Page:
On May 31, and July 15, 2013, the Company issued to Samer Bishay, a related party, 5% Secured Convertible Promissory Notes with a face value of $300,000 and $200,000, respectively. These notes were due on December 1, 2013 and January 15, 2014 but on March 11, 2014 these notes were extinguished and replaced with new debt which matures March 1, 2016. See subsequent events for further discussion. These notes are convertible into shares of the Company’s common stock at a rate of $0.08 per share, for a total of 3,750,000 and 2,500,000 common shares, respectively. These notes have a second priority security interest, junior in priority only to the holder of the first priority interest, to all real property of the Company and any and all cash proceeds and/or noncash proceeds of any of the foregoing, including, without limitation, insurance proceeds, and all supporting obligations and the security therefor or for any right to payment. See Note 16, “Subsequent Events”, for further information.

 

During the third and fourth quarters of 2013 the Company received $854,278, for working capital from now a related party. These notes were due on demand and were non-interest bearing. Interest will be imputed on these notes at current market rates. On March 11, 2014, these notes were also extinguished and replaced with new debt which matures March 1, 2016. See subsequent events for further discussion.

 

During the three and nine months ended September 30, 2013, the Company’s CEO made advances to the Company totalling $45,000 and $136,272, respectively. These advances were not evidenced by a formal promissory note, were for working capital, were non-interest bearing and were due on demand. Interest was imputed on these notes at current market rates. As of December 31, 2013, these advances have been paid in full.

 

The Company did extinguish approximately $14 million of debt, as a result of the Redemption Agreement, which was recorded as an equity transaction. The result was a decrease to common stock of $19,995, and an increase to additional paid-in capital of $20,719,958.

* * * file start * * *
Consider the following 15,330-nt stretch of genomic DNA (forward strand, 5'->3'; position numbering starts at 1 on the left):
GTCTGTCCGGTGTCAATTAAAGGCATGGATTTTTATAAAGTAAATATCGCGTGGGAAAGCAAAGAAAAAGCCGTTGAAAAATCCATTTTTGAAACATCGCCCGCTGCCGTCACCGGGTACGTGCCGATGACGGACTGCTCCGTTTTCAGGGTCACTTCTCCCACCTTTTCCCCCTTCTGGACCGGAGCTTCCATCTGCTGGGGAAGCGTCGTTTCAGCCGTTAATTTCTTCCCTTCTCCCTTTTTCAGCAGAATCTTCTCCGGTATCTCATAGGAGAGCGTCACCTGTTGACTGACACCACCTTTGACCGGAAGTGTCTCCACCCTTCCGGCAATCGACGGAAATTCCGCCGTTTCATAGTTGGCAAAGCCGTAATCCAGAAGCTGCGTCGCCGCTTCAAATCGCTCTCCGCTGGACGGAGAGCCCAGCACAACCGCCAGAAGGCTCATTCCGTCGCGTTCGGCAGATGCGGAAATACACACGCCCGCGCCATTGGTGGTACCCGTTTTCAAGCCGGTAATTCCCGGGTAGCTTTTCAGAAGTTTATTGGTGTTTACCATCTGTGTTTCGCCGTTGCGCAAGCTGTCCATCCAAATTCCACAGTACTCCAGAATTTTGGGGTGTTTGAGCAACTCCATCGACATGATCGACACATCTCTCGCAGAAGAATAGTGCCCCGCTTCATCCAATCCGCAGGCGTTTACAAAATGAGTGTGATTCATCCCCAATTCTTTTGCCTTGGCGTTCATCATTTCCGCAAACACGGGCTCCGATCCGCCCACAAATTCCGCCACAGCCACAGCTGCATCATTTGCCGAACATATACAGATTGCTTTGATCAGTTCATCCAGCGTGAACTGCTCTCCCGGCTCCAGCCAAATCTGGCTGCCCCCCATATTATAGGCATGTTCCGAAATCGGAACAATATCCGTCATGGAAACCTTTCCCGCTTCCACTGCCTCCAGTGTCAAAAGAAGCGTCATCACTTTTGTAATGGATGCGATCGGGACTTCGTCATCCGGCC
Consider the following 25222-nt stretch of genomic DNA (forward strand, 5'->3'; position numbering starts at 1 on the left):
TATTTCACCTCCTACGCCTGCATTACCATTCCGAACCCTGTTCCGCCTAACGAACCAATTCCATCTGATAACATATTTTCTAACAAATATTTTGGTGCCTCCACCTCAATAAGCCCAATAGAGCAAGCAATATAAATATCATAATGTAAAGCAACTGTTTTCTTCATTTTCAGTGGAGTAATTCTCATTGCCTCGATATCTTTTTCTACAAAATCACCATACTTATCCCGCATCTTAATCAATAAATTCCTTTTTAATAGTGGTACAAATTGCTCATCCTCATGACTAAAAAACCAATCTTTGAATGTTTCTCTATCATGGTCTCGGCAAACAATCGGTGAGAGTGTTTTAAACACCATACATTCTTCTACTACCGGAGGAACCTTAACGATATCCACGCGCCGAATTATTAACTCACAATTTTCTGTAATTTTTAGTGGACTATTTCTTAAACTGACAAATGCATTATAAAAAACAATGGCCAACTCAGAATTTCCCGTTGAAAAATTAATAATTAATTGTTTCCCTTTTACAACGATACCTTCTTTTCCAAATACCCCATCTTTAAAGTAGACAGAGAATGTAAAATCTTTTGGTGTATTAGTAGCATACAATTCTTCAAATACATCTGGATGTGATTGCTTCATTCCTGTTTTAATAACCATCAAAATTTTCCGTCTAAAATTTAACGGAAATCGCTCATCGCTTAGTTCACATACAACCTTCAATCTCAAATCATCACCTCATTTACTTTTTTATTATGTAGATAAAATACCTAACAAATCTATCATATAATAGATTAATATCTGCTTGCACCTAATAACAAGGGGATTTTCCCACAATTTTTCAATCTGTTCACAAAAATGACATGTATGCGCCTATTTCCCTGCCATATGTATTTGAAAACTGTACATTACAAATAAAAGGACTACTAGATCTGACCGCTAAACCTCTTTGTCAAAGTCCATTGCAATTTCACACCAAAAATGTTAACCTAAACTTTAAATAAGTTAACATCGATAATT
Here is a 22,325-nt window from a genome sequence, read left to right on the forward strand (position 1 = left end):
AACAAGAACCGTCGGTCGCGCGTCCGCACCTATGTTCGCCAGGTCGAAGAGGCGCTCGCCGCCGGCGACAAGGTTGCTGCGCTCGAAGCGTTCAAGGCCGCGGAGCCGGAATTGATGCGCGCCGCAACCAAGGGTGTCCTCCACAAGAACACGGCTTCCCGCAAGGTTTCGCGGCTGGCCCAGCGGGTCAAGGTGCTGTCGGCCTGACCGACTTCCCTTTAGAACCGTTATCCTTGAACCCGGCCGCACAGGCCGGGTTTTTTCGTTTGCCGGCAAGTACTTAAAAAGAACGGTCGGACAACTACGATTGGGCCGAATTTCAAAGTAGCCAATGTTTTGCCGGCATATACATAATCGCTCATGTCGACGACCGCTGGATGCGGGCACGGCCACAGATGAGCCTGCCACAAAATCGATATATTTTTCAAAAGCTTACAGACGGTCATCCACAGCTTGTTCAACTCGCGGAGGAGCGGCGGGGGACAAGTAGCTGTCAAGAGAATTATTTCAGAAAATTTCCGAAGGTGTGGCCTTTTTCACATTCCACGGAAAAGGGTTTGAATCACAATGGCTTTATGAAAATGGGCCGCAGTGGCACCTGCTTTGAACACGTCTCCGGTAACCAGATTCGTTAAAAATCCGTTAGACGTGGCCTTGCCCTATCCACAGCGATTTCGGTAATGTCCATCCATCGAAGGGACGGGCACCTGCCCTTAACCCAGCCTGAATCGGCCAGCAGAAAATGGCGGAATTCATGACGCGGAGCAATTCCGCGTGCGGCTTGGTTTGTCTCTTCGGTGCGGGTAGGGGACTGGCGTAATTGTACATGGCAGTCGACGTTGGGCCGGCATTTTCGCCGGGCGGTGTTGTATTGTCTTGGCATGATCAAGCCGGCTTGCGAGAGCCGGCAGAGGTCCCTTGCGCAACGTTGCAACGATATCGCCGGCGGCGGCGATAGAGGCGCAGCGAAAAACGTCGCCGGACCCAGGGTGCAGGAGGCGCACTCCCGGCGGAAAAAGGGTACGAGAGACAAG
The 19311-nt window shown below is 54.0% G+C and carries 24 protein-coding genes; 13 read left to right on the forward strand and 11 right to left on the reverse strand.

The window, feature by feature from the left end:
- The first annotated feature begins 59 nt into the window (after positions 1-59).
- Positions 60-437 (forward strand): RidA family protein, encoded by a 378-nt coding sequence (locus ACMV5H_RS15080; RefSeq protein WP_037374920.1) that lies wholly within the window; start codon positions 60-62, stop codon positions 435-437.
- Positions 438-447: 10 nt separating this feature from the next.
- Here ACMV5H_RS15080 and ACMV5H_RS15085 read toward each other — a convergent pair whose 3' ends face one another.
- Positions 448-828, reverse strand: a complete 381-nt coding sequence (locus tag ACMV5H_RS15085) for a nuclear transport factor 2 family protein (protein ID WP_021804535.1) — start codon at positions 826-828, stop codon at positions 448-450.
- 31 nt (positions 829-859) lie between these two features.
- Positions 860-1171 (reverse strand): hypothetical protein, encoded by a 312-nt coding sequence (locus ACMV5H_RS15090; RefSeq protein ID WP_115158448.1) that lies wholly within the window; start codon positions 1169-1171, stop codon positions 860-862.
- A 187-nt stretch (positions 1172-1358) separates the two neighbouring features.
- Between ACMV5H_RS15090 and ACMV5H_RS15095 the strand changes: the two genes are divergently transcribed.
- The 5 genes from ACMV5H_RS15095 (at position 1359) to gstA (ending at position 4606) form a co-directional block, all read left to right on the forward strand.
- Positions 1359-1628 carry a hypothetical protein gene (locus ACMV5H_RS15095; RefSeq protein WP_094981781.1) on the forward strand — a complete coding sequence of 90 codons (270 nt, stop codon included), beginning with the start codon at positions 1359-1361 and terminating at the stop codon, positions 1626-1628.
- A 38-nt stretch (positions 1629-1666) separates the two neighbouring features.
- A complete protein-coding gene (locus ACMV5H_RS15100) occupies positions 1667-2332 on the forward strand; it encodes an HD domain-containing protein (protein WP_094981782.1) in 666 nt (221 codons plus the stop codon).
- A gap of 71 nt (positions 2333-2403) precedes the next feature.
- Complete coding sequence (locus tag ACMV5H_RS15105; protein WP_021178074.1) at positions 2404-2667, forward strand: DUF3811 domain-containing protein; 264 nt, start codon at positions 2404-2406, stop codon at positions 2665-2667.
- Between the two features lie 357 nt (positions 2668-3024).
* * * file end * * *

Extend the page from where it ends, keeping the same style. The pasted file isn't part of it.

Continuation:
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2012 Issuance of Non-Convertible Debentures and Demand Notes

 

As discussed in footnote 9, all the debentures discussed in the following footnote have been extinguished as of December 31, 2013 in connection with the Redemption Agreement.

 

On March 29, 2012, we issued a face value $500,000, 10% senior secured debenture, due June 30, 2012, extended to December 31, 2013

 

On April 30, 2012, we issued a face value $500,000, 10% senior secured debenture, due June 30, 2012, extended to December 31, 2013.

 

On June 26, 2012, we issued a face value $450,000, 10% senior secured debenture, due June 30, 2012, extended to December 31, 2013.

 

During the year ended December 31, 2012, we received advances in the total amount of $1,150,000, as part of a series of 10% senior secured debentures, due December 31, 2013, issued to our largest investor and a major stockholder at the time.

 

During the year ended December 31, 2012, we received advances in the total amount of $275,000, represented by Demand Notes, issued to our largest investor and a major stockholder at the time.

 

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We allocated the gross proceeds from the financing transaction to the debentures and the warrants based upon their relative fair values, as reflected in the following table:

 

   Fair Values   Relative
Fair Values
 
$5,000,000 face value of debentures  $5,340,195   $2,029,536 
Warrants to purchase 20,000,000 shares of common stock   7,816,000    2,970,464 
   $13,156,195   $5,000,000 

 

The fair value of the debentures was computed based upon the present value of all future cash flows, using a credit risk adjusted discount rate of $7.75%. This discount rate was developed based upon bond curves of companies with similar high risk credit ratings plus a 0.50% risk free rate based upon yields for zero coupon government securities with maturities consistent with those of the debentures. The fair value of the warrants was determined using the Binomial Lattice valuation technique. The effective volatility and risk free rate used in the calculation were 113.8% and 1.70%, respectively.